The word "monopoly" has its origins in the Greek words for "one seller," and its definition is just that: the exclusive control by one company of a service or product. A politically powerful monopoly exists in southeast Wisconsin, where the Forest County Potawatomi Community has cornered the local gaming market with the only full-service casino in the region in Milwaukee’s Menomonee Valley.
Potawatomi Bingo Casino has operated more than 100 miles from any real and substantive Wisconsin competition since it opened in the early 1990s, enjoying a monopoly that has transformed the once-destitute tribe into a super-wealthy political powerhouse. Today, the Potawatomi have the financial ability to give their 1,299 members quality housing, health care, educational opportunities and, according to media reports, at least $68,000 in leftover cash – nearly twice the average Wisconsin annual income – apiece every year.
In recent years, Potawatomi leaders also have directed millions of dollars in gaming profits into a sophisticated, multi-state political operation aimed at killing plans by another poor Wisconsin Tribe, the 8,300-member Menominee, to build an entertainment center and casino in Kenosha, about 35 miles to the south. Potawatomi’s expensive campaign to block competition – which by conservative estimates has already reached $5.4 million – is detailed in a new report by Casino Competition for Wisconsin, appropriately titled "A Litany of Greed."
The Litany (available at www.CasinoCompetitionForWisconsin.com) chronicles how an army of high-priced lobbyists, political pollsters, ad executives, PR experts and lawyers are carrying out Potawatomi’s anti-competition battle plan – sadly, even several Milwaukee-area nonprofits beholden to the Potawatomi for funding have been drafted to lend their name to the misguided cause.
Potawatomi has flooded the media with misleading ads, tried to buy an election, orchestrated letter-writing campaigns, set up front groups and arranged a farcical "public hearing" against the Kenosha project in Illinois, of all places. They’ve even gone so far as to try to change federal and state law to stop the Menominee from doing exactly what the Potawatomi themselves did nearly two decades ago.
Economic studies show the regional market can easily support competition.
While Potawatomi’s leaders claim a Kenosha casino would hurt their lucrative Milwaukee operations, the facts say otherwise. Multiple economic studies show southeast Wisconsin’s gaming market is significantly underserved, with plenty of room for two casinos to thrive. In fact, a November 2005 study by REH Capital Partners LLC paid for solely by the Potawatomi showed that annual revenues at the expanding Milwaukee casino would jump by 63 percent – to more than $400 million a year – even with the Kenosha facility in place.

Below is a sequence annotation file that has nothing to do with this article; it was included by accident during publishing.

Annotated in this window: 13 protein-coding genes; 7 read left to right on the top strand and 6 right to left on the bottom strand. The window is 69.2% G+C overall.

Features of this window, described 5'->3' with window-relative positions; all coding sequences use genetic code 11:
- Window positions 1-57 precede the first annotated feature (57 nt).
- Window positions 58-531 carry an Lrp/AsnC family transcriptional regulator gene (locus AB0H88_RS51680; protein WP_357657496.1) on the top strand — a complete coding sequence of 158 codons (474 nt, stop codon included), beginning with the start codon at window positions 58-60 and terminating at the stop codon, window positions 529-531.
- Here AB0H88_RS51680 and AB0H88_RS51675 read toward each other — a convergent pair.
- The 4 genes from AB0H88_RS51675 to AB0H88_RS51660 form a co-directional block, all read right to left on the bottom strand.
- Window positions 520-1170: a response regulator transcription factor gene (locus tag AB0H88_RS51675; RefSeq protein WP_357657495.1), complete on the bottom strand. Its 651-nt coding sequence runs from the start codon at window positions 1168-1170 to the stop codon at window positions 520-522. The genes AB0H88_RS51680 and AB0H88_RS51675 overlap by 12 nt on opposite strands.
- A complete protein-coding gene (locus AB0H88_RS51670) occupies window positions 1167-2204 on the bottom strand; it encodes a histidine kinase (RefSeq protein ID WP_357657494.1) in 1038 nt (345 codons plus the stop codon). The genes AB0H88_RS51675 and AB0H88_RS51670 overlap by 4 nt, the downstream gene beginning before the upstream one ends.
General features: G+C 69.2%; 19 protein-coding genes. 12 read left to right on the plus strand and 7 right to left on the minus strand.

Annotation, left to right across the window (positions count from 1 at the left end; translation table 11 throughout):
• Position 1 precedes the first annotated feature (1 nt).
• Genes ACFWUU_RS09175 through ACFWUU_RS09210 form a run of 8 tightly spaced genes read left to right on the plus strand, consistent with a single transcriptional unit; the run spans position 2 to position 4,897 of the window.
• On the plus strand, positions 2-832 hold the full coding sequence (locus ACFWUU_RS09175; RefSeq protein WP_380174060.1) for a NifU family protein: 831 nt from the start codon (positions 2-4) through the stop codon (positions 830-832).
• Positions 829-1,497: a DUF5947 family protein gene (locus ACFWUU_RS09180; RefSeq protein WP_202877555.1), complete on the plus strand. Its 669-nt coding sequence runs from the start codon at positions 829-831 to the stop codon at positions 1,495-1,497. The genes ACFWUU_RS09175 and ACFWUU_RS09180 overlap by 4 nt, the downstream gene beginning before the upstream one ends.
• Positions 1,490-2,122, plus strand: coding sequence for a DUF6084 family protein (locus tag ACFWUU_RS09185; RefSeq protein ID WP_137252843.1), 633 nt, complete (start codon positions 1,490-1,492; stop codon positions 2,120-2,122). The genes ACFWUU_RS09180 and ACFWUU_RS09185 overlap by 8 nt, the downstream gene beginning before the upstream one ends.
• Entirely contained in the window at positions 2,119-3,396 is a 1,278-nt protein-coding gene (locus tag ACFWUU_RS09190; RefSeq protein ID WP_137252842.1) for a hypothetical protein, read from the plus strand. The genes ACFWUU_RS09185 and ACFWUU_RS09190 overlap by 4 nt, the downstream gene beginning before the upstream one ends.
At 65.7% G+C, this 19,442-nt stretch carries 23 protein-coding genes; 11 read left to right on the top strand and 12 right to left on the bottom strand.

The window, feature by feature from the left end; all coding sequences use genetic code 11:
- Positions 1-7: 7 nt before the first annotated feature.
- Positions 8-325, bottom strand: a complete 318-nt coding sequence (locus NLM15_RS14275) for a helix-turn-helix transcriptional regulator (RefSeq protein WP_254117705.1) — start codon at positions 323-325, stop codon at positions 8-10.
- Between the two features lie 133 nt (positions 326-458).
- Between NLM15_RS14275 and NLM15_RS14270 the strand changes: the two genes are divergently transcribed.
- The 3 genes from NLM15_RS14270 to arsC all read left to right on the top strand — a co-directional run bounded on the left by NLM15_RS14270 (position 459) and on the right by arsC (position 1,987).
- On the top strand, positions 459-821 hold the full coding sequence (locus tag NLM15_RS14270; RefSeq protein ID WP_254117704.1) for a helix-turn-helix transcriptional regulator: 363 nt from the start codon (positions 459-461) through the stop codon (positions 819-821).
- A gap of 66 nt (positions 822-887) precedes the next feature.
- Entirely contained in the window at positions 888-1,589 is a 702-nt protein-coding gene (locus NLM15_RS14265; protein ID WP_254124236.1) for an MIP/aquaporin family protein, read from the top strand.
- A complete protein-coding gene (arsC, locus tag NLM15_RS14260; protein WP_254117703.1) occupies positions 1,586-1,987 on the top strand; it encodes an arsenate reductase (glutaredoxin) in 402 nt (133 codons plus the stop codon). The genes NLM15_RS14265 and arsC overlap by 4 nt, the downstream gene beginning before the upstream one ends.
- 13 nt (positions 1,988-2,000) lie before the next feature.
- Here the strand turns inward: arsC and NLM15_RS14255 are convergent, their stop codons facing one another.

In addition to allowing plenty of market share for the Potawatomi casino to continue to flourish, the Kenosha casino would be one of the region’s largest employers, creating 1,000 construction jobs and 3,000 permanent jobs with benefits for southeast Wisconsin residents. Economic projections show it would pay state and local governments more than $2.2 billion over its first 25 years of operation, more than any other business or Tribe.
Yet Potawatomi’s leaders, apparently not satisfied with a mere $400 million a year, seem willing to accept lost Wisconsin jobs and economic opportunity as collateral damage in their monopoly battle.
When faced with their own hypocrisy, the Potawatomi deny having a monopoly because other forms of gambling (like the lottery and a struggling dog track) exist in southeast Wisconsin. But Potawatomi Bingo Casino doesn’t offer mere "gambling," it offers slots, poker, blackjack, roulette, craps and other table games that are otherwise not available within 100 miles. Potawatomi is clearly the only game in town, and beyond.
Competition is at the heart of a free-market society and respect for healthy business competition is part of our state’s proud, progressive heritage. The Menominee, one of Wisconsin’s largest and poorest Tribes, want to compete fairly and lift themselves from poverty the way their Potawatomi brothers and sisters did. But Potawatomi’s leaders – who twice refused to help the Menominee with their Kenosha plans – aren’t flattered by such imitation. Their focus is not on helping a fellow Tribe, or even becoming a strong competitor, but on restraining trade and locking in a monopoly that has made them one of the richest Tribes in the country.
"A Litany of Greed" exposes the misinformation, hypocrisy and hubris that have permeated Potawatomi’s campaign against the Kenosha casino. The ads, political pressure, rhetoric and publicity stunts all have the same goal of blocking competition and preserving Potawatomi’s monopoly.
Potawatomi’s leaders want a business advantage available to no one else in Wisconsin – and southeast Wisconsin and the entire state will be hurt if they get it.
Evan Zeppos, a spokesman for the Menominee Indian Tribe of Wisconsin’s Kenosha casino project, is editor of the Casino Competition for Wisconsin blog at www.CasinoCompetitionForWisconsin.com.